Saturday, November 8, 2014

Job Security in the USA: New Record!

The following chart shows the weekly layoff odds for a member of the population chosen at random (including people who do not have jobs).

Click to enlarge. This chart is especially large and will be much easier to read if you click on it.

On the off chance the details within this chart disturb you and/or you are a believer in mean reversion theories then I do have some advice to reduce your future layoff risk.

Layoff Risk Management

1. If you do not currently have a job, then do not get one. Only people with jobs can someday be laid off.
2. If you are a deceased registered voter in the Chicago area, then do not get a job.
3. If you are a toddler, never grow up. Nobody expects toddlers to get jobs.
4. If you are in college and don't have a job, then stay in college. Escalating student loan debt is a small price to pay for job security.
5. If you are retired and looking at CD rates, avoid the temptation to get a job.
6. If you do have a job, then do not get another one. That just doubles your chances!

Too much sarcasm? Really? Well, that's too bad because I don't think I'm done yet.

The next chart shows nonfinancial corporate equities divided by GDP.

Click to enlarge.

On the off chance this chart looks a lot like the previous one to you and/or you are a believer in mean reversion theories then I do have some advice to reduce your stock market risk.

Stock Market Risk Management

1. Keep hovering your finger over the sell button.
2. That's especially true if you are carrying extremely high margin debt.
3. Never, under any circumstances, take a bathroom break.
4. Test your backup electrical power supply daily.
5. Remember that you are not alone.
6. Be more than ordinary. Be extraordinary!

High-frequency trading

The success of high-frequency trading strategies is largely driven by their ability to simultaneously process large volumes of information, something ordinary human traders cannot do.

Too much sarcasm? Really? Guilty as charged.

This is not investment advice.

Source Data:
St. Louis Fed: Custom Chart #1
St. Louis Fed: Custom Chart #2


Stagflationary Mark said...

Layoff Odds: 1134 to 1

If it was a horse race and you were betting on Layoff (the 3 legged horse), just think of the money you'd make if it did win!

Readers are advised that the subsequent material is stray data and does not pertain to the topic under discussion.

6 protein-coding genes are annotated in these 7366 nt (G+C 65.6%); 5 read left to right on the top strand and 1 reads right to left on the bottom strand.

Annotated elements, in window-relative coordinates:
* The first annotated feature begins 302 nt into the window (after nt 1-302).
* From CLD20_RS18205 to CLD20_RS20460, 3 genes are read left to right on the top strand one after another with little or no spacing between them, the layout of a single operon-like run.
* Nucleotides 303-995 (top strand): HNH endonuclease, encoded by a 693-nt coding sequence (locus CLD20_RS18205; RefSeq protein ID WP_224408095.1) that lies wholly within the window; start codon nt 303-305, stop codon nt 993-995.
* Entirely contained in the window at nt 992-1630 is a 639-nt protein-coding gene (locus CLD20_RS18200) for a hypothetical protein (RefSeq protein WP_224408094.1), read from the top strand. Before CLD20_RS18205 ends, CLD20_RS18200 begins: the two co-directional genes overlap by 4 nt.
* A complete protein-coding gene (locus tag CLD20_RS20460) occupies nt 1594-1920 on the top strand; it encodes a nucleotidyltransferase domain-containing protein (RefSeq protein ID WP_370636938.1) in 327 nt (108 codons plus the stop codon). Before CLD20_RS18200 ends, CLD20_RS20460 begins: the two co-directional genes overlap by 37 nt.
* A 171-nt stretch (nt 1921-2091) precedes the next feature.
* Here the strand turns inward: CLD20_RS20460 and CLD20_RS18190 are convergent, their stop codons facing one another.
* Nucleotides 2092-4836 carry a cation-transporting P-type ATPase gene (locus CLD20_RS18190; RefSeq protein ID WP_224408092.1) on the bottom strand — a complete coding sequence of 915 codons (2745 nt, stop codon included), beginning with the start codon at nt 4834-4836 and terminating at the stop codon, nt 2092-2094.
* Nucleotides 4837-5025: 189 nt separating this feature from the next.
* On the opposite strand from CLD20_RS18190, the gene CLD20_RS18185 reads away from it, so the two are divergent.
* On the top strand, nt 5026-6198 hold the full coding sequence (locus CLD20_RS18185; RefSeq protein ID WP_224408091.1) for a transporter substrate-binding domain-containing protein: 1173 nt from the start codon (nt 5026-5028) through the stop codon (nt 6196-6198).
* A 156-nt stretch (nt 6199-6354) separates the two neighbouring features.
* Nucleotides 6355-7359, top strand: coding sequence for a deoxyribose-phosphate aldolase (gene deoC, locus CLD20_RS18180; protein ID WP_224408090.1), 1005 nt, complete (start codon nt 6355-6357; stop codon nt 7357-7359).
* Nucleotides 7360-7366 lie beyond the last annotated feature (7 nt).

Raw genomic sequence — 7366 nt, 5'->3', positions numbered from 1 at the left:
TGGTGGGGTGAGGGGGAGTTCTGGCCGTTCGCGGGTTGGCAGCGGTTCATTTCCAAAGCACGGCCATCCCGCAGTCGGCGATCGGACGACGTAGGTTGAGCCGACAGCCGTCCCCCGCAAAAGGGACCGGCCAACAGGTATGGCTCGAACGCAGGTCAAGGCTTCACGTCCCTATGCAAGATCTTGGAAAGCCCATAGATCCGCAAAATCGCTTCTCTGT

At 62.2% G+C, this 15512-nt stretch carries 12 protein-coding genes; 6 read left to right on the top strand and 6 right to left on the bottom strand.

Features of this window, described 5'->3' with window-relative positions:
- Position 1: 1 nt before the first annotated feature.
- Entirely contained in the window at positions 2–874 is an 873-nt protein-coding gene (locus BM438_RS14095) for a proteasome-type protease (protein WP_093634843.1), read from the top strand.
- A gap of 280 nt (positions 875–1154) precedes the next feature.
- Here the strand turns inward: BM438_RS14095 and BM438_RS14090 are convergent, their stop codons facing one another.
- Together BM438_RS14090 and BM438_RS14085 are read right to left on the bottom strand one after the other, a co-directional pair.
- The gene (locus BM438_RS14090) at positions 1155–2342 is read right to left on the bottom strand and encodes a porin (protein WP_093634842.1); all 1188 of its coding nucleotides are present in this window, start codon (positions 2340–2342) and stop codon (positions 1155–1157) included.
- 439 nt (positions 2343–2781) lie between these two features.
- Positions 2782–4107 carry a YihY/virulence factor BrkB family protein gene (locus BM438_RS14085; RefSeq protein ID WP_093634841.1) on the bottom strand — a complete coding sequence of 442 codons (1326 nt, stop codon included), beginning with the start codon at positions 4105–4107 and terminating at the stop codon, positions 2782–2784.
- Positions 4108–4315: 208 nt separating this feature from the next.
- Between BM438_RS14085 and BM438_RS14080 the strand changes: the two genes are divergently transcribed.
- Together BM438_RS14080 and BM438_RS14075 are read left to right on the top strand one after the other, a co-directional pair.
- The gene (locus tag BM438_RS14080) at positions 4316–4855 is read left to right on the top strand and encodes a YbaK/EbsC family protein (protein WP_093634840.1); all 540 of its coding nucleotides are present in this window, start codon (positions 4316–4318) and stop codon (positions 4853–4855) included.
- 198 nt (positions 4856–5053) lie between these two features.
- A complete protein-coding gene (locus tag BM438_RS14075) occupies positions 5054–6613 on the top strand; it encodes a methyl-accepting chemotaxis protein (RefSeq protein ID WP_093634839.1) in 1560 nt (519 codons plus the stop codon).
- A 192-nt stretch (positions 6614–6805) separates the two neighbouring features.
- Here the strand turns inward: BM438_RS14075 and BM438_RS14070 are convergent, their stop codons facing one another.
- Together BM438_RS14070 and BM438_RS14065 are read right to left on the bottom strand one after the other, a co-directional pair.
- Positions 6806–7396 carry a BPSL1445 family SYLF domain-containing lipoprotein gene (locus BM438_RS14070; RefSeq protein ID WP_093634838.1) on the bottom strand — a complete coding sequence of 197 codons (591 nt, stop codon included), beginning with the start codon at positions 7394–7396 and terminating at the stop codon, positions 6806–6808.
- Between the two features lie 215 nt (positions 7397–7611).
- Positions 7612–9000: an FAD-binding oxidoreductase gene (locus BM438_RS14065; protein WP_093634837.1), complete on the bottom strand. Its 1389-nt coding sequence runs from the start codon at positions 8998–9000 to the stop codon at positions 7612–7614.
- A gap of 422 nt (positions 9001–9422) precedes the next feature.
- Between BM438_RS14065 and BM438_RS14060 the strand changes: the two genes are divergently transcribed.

Job security! That's what I'm talking about!

Of course, one has to wonder how long this weakened economy can keep it up. If that one is me, one wonders it a lot.

Stay tuned for Layoff (the much improved automated four legged bionic horse). I fear that it will become an odds on favorite someday. Perhaps even soon. Sigh.

Joseph Constable said...

Thank you for including your FRED charts. Those help me understand.

Having lived through the dot com bust, seeing corp. liabilities to GDP made me laugh. I am not very sarcastic but I am fairly cynical.

Stagflationary Mark said...

Joseph Constable,

I'm thankful that you find the FRED charts useful. They are trivial to add. Wish more people would do it.

Further, linking to FRED allows us all to play with the data a bit.

Cynical humor (as seen on the Internet):

"The journey of a thousand miles begins with a squeaking fan belt and a leaky tire."

That's probably why I don't drive much. ;)

Stagflationary Mark said...

Joseph Constable,

corp. liabilities to GDP

I've done liabilities in the past, but this chart is equities (stock market valuation) to GDP. I just want to be clear here.

eah said...

How exactly do they calculate "layoff odds"?

Stagflationary Mark said...


Are you asking how I calculated layoff odds? That I can explain.

Put 10 people in a room. If you lay one of them off then the odds of being laid off would be 9-1. (Nine people aren't being laid off to each 1 person who is.)

For my layoff thought experiment, I throw all Americans in the room (workers, babies, retirees, you name it). Some might have jobs. Some might not. My chart shows the odds of each one of them being laid off. (Clearly the ones without jobs cannot be laid off but that's okay for this thought experiment.)

As for others "they" calculating layoff odds, I would hope that there aren't people in the back rooms of Vegas doing this with real money. But then again, nothing would surprise me about our addiction with gambling these days. Sigh.